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What might a near-term shift in Fed policy mean?

As the economy continues to recover, there are growing indications that the Fed may begin tapering their asset purchases before year-end. Although an important step, that move wouldn’t bring an end to accommodative policy.

Fed balance sheet will continue to grow chartGiven the recent surge of inflation and increasingly tight labor market conditions, policymakers within the Fed have turned their attention to its bond purchase program — a key component of their March 2020 policy moves to provide support for the flailing economy. As noted in the FOMC’s recently released July meeting minutes, most Fed officials support trimming the pace of purchases, or tapering, before year-end.

It’s important to note that although the change in direction is meaningful, the immediate impact on market liquidity and demand for Treasury and mortgage-backed debt will be incremental. The pace and duration of the plan is still being debated, but there appears to be broad agreement that the wind-down process shouldn’t extend beyond one year. As illustrated above, that would mean that the Fed would continue to increase its balance sheet (albeit at a slower pace) and monetary policy will remain accommodative for some period of time. With the first short-term policy rate increase not expected until perhaps 2023, the Fed funds rate is projected to remain well below the central bank’s neutral rate of about 2.5% for some time to come.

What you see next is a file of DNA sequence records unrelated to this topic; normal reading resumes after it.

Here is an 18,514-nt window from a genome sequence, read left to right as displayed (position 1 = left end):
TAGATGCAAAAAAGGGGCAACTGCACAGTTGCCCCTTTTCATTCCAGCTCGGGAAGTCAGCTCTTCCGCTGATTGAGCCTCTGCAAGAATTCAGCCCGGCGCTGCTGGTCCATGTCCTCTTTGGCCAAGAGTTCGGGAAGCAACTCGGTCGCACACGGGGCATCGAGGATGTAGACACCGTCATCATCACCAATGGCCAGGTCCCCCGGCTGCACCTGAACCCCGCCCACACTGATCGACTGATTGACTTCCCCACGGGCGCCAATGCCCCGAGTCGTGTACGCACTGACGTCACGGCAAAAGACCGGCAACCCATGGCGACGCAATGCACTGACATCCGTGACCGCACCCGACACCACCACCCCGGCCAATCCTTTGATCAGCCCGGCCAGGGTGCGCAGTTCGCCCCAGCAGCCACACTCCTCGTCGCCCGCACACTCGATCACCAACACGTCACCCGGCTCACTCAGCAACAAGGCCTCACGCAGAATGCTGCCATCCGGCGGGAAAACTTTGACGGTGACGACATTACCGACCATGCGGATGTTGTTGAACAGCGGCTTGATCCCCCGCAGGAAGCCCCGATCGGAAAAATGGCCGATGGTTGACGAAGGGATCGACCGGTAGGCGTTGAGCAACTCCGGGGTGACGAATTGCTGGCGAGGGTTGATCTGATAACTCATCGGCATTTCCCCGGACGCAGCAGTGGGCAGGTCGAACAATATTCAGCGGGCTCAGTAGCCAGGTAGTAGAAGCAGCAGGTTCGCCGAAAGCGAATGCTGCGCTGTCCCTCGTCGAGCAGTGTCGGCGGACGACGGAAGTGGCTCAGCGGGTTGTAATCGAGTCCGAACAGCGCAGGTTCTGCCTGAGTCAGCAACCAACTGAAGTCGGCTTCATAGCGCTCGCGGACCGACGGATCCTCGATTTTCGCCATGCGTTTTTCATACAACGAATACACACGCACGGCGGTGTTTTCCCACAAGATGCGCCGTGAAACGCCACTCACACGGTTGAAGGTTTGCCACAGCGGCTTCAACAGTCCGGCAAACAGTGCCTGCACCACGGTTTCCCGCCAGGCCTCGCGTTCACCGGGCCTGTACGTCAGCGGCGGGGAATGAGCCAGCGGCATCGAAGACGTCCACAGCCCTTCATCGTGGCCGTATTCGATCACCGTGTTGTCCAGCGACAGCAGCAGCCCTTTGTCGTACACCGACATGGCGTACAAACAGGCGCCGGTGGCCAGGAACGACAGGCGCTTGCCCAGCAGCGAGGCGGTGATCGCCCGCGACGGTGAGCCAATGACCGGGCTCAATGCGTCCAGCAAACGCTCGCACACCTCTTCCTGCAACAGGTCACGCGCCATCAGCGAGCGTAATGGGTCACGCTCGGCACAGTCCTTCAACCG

The important takeaway here is two-fold: The Fed appears to be rapidly approaching the point that economic data, particularly related to jobs and inflation, will justify a shift in tone in the coming months, but monetary policy will remain far from restrictive for some time. Given expectations that the Fed is unlikely to raise its benchmark policy rate in the near term and eventual rate increases will be gradual, easy policy should continue to support the expansion over the next few years. But how might the market react to the start of the tightening process? We discuss that in our accompanying piece.

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